Missouri Senate gives initial approval for penalty for fatal hunting accidents
Tuesday, March 27, 2012 | 1:01 p.m. CDT;
updated 7:38 p.m. CDT, Wednesday, April 4, 2012
*The original headline on this article incorrectly reported the status of this bill in the Missouri Senate.
JEFFERSON CITY — Missouri senators have endorsed legislation allowing the Conservation Commission to levy tougher penalties on hunters who accidentally kill someone.
The measure would let the commission impose a 10-year suspension of hunting privileges on anyone who accidently kills another person while hunting. Officials already can suspend hunting privileges for up to five years when someone is injured by a weapon in a hunting accident. Commissioners would decide whether to invoke the penalty.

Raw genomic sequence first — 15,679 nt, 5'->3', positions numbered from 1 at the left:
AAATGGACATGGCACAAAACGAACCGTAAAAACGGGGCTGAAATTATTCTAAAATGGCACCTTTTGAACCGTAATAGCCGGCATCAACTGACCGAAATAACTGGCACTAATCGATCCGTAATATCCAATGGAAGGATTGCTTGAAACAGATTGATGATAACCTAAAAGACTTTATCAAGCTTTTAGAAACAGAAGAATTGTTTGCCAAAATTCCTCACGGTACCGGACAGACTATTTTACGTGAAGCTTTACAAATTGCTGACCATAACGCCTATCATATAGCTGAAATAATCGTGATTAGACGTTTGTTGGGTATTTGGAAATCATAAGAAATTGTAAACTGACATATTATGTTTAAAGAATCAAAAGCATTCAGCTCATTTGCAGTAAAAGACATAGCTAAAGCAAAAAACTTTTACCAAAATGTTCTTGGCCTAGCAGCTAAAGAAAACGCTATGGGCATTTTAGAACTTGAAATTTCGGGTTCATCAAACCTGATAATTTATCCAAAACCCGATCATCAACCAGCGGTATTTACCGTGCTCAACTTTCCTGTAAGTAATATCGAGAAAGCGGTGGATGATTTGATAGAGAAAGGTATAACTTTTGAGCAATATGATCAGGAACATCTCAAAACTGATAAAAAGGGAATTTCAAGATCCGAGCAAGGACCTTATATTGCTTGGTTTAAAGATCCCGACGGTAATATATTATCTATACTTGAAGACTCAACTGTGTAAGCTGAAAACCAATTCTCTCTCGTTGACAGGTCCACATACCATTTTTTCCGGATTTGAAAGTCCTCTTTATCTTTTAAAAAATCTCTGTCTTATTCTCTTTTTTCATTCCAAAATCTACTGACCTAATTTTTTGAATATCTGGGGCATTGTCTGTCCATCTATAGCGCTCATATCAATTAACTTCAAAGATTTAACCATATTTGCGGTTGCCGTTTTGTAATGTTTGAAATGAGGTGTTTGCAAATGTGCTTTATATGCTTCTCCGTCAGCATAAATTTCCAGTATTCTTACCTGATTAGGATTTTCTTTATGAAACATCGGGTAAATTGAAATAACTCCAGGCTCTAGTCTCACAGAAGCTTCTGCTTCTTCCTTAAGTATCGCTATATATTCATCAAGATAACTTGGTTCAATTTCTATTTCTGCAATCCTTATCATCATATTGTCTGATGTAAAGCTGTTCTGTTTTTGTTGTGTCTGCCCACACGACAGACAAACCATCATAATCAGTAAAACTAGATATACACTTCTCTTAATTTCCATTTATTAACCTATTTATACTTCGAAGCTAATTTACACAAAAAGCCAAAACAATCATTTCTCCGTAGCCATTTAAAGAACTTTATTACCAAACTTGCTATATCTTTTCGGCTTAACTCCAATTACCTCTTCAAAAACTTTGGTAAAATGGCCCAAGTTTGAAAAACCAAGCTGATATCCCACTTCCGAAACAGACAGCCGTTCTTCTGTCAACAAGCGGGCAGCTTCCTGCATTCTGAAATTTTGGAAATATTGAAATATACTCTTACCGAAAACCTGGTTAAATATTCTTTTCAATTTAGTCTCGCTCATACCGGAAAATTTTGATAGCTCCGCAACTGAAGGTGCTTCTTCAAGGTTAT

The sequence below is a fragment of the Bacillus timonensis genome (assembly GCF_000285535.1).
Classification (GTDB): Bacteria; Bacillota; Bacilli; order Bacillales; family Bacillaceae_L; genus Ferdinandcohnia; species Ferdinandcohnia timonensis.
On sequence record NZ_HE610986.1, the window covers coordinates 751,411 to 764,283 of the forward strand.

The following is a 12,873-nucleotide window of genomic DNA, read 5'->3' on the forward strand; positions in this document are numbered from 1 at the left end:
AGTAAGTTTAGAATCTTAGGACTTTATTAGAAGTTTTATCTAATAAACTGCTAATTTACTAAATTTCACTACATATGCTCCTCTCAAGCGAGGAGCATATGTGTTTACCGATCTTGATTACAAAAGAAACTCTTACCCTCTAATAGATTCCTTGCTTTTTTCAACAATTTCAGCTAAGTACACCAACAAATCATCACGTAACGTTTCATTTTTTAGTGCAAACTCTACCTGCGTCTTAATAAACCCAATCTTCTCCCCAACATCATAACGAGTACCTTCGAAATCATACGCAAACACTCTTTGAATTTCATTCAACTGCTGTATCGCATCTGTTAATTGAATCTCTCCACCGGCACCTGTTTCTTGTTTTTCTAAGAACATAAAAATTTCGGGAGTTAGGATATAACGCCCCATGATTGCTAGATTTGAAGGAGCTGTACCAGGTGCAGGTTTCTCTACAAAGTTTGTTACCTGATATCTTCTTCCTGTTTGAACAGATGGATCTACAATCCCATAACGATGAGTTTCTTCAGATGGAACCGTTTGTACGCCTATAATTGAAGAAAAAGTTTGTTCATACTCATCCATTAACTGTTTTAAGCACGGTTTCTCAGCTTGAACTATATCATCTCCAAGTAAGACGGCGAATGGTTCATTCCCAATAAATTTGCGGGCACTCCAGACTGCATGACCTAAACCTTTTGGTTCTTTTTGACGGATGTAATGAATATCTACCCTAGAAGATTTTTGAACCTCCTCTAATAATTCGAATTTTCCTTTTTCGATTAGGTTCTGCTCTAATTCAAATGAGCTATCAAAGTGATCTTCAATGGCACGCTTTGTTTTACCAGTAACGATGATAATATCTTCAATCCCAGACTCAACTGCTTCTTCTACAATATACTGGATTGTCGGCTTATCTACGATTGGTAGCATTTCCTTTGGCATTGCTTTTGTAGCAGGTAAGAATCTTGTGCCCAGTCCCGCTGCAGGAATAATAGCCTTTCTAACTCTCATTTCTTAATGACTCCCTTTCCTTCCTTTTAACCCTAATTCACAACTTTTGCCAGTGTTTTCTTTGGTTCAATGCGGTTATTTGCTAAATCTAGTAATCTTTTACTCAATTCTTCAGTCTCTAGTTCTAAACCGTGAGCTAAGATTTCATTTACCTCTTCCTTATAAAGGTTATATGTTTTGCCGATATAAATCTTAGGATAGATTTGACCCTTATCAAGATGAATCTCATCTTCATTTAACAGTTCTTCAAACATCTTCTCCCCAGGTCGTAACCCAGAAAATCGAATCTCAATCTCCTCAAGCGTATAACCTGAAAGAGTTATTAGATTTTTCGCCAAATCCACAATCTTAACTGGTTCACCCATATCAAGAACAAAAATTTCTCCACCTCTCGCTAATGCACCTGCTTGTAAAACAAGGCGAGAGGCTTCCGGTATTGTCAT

Senate Majority Leader Tom Dempsey proposed the tougher penalty after the husband of a constituent was killed in a hunting accident.
Fellow Republican Sen. Jason Crowell objected. He pointed out that motorists are not barred from driving after hurting someone else in an accident.
The measure needs another Senate vote before moving to the state House.
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